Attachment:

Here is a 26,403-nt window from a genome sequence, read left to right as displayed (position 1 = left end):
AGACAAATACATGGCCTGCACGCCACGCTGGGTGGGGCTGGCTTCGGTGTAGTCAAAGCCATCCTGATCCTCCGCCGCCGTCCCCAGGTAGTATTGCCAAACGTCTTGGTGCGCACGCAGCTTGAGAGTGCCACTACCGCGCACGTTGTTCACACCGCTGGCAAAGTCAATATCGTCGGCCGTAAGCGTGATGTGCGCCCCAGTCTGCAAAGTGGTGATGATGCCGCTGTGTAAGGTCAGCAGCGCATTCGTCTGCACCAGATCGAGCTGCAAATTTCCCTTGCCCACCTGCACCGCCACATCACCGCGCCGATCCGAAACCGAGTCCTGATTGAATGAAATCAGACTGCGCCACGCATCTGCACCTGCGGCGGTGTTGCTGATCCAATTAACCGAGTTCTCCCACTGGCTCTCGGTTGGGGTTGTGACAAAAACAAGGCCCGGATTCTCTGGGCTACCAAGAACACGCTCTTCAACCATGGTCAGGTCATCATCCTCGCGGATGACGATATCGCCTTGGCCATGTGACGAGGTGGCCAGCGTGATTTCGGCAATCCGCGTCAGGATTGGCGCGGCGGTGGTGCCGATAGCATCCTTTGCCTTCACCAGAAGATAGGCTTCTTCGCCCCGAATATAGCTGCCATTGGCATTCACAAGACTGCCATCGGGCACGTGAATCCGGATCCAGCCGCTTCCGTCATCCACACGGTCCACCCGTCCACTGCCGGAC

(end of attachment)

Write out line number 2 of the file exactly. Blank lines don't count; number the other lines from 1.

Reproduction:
AGACAAATACATGGCCTGCACGCCACGCTGGGTGGGGCTGGCTTCGGTGTAGTCAAAGCCATCCTGATCCTCCGCCGCCGTCCCCAGGTAGTATTGCCAAACGTCTTGGTGCGCACGCAGCTTGAGAGTGCCACTACCGCGCACGTTGTTCACACCGCTGGCAAAGTCAATATCGTCGGCCGTAAGCGTGATGTGCGCCCCAGTCTGCAAAGTGGTGATGATGCCGCTGTGTAAGGTCAGCAGCGCATTCGTCTGCACCAGATCGAGCTGCAAATTTCCCTTGCCCACCTGCACCGCCACATCACCGCGCCGATCCGAAACCGAGTCCTGATTGAATGAAATCAGACTGCGCCACGCATCTGCACCTGCGGCGGTGTTGCTGATCCAATTAACCGAGTTCTCCCACTGGCTCTCGGTTGGGGTTGTGACAAAAACAAGGCCCGGATTCTCTGGGCTACCAAGAACACGCTCTTCAACCATGGTCAGGTCATCATCCTCGCGGATGACGATATCGCCTTGGCCATGTGACGAGGTGGCCAGCGTGATTTCGGCAATCCGCGTCAGGATTGGCGCGGCGGTGGTGCCGATAGCATCCTTTGCCTTCACCAGAAGATAGGCTTCTTCGCCCCGAATATAGCTGCCATTGGCATTCACAAGACTGCCATCGGGCACGTGAATCCGGATCCAGCCGCTTCCGTCATCCACACGGTCCACCCGTCCACTGCCGGAC